By Roger Costa
Poetry and Jazz come together during NJPAC’s Free Virtual Event “City Verses Jazz Poetry Virtual Performance”. The live celebration will reunite emerging artists as they blend poems and music, in a journey through the history of Jazz Poetry with poems read aloud from the Harlem Renaissance, the Beat era, and modern times, layered with jazz music. The result is contagiously moving, as the music adds an unexpected new dimension to the words. This creative collaboration is curated by City Verses Artistic Director Mark Gross and poets Evan Cutts and Attorious Augustin from the Rutgers-Newark MFA program. Wednesdays October 28 and November 11 at 7 pm. Online via Facebook.
The Museum of Modern Art announced Fotoclubismo: Brazilian Modernist Photography, 1946–1964, the first major museum exhibition of Brazilian modernist photography outside of Brazil. On view March 21–June 12, 2021, the exhibition will focus on the unforgettable creative achievements of São Paulo’s Foto Cine Clube Bandeirante, a group of amateur photographers widely heralded in Brazil, but essentially unknown to European and North American audiences. Fotoclubismo is comprised of over 140 photographs drawn generously from MoMA’s collection; together, they bring forward the extraordinary range of achievements of this group, provide valuable insight into the way photographic aesthetics were framed in the 1950s, and afford opportunities to reflect on the significance of amateur status today. The exhibition is organized by Sarah Meister, Curator, with Dana Ostrander, Curatorial Assistant, Department of Photography.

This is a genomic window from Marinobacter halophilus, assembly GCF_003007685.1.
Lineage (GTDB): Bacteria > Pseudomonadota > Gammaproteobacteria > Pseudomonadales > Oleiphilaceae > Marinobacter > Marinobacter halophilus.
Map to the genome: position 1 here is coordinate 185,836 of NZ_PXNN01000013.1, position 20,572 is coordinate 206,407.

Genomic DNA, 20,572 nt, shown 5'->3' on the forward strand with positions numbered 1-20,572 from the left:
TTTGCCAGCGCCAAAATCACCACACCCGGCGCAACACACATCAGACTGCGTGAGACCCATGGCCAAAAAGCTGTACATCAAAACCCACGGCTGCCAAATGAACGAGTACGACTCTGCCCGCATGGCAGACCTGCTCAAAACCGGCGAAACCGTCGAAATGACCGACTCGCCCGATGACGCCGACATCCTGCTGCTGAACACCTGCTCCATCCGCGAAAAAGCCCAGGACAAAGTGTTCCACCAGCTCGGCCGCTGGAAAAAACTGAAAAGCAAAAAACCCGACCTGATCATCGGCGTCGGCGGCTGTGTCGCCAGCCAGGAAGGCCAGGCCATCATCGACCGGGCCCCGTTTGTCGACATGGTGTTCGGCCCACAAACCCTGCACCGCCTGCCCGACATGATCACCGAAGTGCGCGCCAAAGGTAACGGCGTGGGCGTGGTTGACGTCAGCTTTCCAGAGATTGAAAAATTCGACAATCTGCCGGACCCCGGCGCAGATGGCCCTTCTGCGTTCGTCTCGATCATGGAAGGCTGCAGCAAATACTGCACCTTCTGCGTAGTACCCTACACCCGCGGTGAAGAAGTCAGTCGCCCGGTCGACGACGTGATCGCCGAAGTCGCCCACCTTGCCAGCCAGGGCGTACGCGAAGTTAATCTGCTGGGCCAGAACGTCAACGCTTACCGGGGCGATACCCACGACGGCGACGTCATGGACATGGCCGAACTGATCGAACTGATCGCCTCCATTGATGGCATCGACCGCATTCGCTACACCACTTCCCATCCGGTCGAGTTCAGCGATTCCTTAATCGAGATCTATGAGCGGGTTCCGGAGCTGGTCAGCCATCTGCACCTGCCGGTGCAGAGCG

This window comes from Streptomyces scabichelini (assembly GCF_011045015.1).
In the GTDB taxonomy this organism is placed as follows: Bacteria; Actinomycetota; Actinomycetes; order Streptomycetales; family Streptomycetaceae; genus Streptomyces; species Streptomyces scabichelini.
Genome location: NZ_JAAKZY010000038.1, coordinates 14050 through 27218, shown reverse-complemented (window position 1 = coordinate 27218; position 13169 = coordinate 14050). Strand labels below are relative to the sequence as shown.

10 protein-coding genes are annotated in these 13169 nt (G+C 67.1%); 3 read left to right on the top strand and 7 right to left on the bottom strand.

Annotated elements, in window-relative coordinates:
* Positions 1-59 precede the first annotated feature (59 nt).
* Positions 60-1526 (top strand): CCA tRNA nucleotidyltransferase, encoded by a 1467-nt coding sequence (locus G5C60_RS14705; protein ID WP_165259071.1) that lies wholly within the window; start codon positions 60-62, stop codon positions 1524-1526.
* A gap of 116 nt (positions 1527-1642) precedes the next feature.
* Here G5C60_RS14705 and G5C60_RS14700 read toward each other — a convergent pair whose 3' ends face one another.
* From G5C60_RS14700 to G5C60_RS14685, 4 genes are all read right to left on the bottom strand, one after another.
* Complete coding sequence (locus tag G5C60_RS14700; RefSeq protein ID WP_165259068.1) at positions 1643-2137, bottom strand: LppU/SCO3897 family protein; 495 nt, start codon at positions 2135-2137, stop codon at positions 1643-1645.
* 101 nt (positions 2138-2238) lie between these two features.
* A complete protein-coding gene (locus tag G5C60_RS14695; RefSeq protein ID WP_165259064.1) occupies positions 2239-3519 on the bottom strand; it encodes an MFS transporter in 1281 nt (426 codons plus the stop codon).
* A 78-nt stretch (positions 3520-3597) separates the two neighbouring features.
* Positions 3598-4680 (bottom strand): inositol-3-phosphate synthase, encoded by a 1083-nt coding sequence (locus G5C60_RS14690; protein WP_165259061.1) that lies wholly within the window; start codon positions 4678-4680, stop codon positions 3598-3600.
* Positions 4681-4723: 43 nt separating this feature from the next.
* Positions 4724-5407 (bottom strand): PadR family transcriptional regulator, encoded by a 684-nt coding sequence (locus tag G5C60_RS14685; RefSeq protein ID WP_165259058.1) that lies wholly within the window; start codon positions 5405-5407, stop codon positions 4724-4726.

The vast majority of Foto Cine Clube Bandeirante members were amateurs, meaning they pursued photographic activity without any professional motive or affiliation. The club’s longtime president, Eduardo Salvatore, earned his living as a lawyer, and the list of professions on the membership cards includes industrialists, accountants, journalists, engineers, biologists, and bankers. While photography was an activity pursued outside their day jobs, FCCB members were nonetheless quite serious about their artistic ambition and their photographs were often quite dynamic and innovative.
Works such as Geraldo de Barros’s Fotoforma, São Paulo (1952–53), Thomaz Farkas’s Ministry of Education and Health, Rio (c. 1945), or Gertrudes Altschul’s Filigree (Filigrana) (c. 1952), for example, represent a few of the radical experimentations with process and form and underscore the discovery of inventive compositions within everyday life.
MoMA is located on 11 West 53rd Street, NYC and is now open to the public.